By Clara Spars
The other day, I sat for hours in a café with a friend that I’ve known since I was five years old. We talked about the ways we’d grown and changed over the years and pondered our fondest moments from childhood — the fact that the smell of Purell hand sanitizer brought back memories of our kindergarten classroom, sitting on a rainbow carpet that marked out squares for each student to sit criss-cross-apple-sauce. The times our “friend group” strolled dramatically across the blacktop with our arms laced together, pretending to be the Cheetah girls, after arguing for the first 10 minutes of recess over who got to be Raven Symone. The hell that some of our classmates (but not us, never us) put our grade school teachers through.
The most poignant part of our conversation was when we started talking about these teachers — how funny they were, how harsh they could be, their nervous ticks, their quirky outfits, the facial expressions that told us we were having a pop quiz the second they walked through the door.
In my current internship, I work with women that have escaped the human sex-trafficking ring in Madrid. Despite the fact that I came to Spain to learn Spanish, during the past seven weeks, I have found myself teaching three hour long Spanish classes twice a week to a group of seven young women, only some of whom are older than I am. There is no better test of one’s knowledge about something than being asked to explain it to someone else so that they are able to understand it, too.
I’ve spent most of my life in a classroom: 12 of my 20 years alive have included eight- to nine-hour school days, and I’ve spent the last two years living in the place where I study. It’s no surprise that some people spend more time with their teachers than they do with their own parents. When I think about the way that I have developed and settled into the person I am today, I attribute many of my traits and perspectives to the manners by which I was educated and nurtured growing up, not just by my family, but also by the instructors who were placed in charge of guiding me, along with dozens of other children, every day.
My father is a high school teacher and college lecturer, and I’ve seen the amount of effort that goes into his work: the weeks where he wakes up at 4 a.m. every morning to finish lesson plans for his eight hours of teaching, the weekends when he’d camp out at cafés grading 40 25-page essays, the fatigue that etched itself into the creases on his forehead and pressed itself into the dips of his shoulders. I’ve heard him worry about whether or not his students understood the concepts he was trying to articulate, if they felt that he was approachable or if they took him seriously. I would nod and reassure him, and I have been and always will be filled with a deep admiration for his passion and gift for helping others learn. However, never did the sheer weight of his impact, or the impact of the multitudes of teachers who have touched my life in so many ways, sink in for me as much as it did this quarter. I was placed in a classroom with a single piece of chalk and a two-foot-long chalkboard in front of seven strangers who had been through some of the most difficult experiences that a human can face and asked to teach them a language that I myself was still in the process of learning.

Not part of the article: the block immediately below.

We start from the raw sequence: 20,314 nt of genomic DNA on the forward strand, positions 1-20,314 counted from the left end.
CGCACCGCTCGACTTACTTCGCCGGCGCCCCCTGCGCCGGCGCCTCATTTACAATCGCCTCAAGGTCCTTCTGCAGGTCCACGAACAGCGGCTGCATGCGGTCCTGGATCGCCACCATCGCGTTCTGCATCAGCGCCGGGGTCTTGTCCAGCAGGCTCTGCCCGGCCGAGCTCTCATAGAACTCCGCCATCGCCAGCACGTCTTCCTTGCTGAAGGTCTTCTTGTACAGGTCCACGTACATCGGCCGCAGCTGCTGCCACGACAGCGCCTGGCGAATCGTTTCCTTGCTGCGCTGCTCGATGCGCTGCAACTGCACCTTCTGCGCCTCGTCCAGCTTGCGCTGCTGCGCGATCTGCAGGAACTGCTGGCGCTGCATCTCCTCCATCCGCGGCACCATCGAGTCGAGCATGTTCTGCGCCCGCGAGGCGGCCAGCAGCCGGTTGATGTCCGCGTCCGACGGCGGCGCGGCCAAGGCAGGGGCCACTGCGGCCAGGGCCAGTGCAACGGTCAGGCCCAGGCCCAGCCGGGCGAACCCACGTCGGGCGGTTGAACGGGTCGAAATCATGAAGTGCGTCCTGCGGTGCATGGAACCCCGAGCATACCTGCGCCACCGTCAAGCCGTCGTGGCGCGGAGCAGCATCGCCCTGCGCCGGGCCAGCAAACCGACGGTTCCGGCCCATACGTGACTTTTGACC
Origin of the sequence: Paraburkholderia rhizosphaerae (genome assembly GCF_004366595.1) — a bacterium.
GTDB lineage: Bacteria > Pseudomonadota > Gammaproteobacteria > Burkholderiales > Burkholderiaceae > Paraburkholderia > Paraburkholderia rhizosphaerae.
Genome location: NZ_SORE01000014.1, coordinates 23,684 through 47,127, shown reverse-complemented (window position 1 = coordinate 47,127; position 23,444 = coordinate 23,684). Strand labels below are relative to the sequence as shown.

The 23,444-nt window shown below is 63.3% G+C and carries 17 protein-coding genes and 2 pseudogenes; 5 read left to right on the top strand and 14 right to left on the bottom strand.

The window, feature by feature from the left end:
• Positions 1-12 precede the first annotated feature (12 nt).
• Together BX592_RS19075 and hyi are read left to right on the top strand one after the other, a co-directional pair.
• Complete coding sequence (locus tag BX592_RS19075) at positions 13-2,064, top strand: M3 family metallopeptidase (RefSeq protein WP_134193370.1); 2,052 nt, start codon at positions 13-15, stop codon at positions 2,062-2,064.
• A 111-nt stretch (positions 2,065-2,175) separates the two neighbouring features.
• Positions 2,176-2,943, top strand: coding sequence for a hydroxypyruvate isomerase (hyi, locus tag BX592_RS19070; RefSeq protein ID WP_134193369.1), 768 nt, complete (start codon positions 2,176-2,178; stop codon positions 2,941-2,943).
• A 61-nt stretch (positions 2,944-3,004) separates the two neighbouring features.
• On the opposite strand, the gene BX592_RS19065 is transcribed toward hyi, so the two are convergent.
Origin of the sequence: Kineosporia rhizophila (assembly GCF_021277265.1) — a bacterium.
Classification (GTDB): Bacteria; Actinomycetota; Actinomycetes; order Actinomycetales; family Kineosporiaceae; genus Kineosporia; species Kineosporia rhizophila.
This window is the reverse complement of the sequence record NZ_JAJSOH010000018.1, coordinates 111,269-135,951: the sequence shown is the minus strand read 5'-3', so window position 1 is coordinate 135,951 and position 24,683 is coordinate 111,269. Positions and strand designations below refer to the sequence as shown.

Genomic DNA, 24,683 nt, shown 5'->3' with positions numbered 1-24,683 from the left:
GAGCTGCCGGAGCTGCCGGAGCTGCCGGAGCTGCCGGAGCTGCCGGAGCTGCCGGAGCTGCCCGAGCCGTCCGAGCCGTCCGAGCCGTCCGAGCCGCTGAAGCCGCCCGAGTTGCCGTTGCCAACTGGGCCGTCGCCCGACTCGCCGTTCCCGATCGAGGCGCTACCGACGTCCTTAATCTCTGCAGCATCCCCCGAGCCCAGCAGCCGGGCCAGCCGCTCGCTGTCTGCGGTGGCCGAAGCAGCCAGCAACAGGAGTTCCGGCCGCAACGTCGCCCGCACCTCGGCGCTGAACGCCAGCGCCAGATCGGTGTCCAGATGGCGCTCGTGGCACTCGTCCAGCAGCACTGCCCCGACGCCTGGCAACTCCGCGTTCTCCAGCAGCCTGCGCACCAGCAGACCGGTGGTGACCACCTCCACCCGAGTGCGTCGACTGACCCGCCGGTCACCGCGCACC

While teaching, I internalize every look of confusion, every eye-roll, every subtle nod that indicates someone is falling asleep. I face the challenge of attempting to verbalize things that at first seem obvious to me but then reveal themselves as counter-intuitive to someone learning them for the first time. When the women are unwilling to participate in the activities I try to facilitate, I am overcome by panic and frustration. Standing up in front of them every day makes me as nervous as giving a speech in front of a huge crowd. I find myself thinking, “How do they do it? How do teachers subject themselves to this every single day?” I get hit by a wave of immense gratitude and respect.
Then, there come the moments that make it all worth it, that make everything make sense. It’s the looks of comprehension and excitement that flash across the students’ faces when they figure out a concept they were struggling with. The moments where they dance around the classroom showing everyone the paragraph they had written with perfect grammar. The timid “thank you”s and occasional hugs I get before some of the students leave class. It is these small victories, these touching instances of clarity and sheer growth, that fill one with pride and the confidence that one is doing something right in the world.
Through these moments, I am reminded of the deep relationships I have cultivated with some of my instructors throughout the course of my life — the ones whom I see not only as teachers, or authoritative figures, but also as wise mentors, as worried parents and as brave heroes. I want to be sure to take as many opportunities as I can to send an email, to leave a voicemail, to walk up in person and share my appreciation for teachers of all kinds, and my recognition of the immense responsibility and workload that they carry in order to nurture and shape the future of our country and our world as we know it.
Contact Clara Spars at cspars ‘at’ stanford.edu.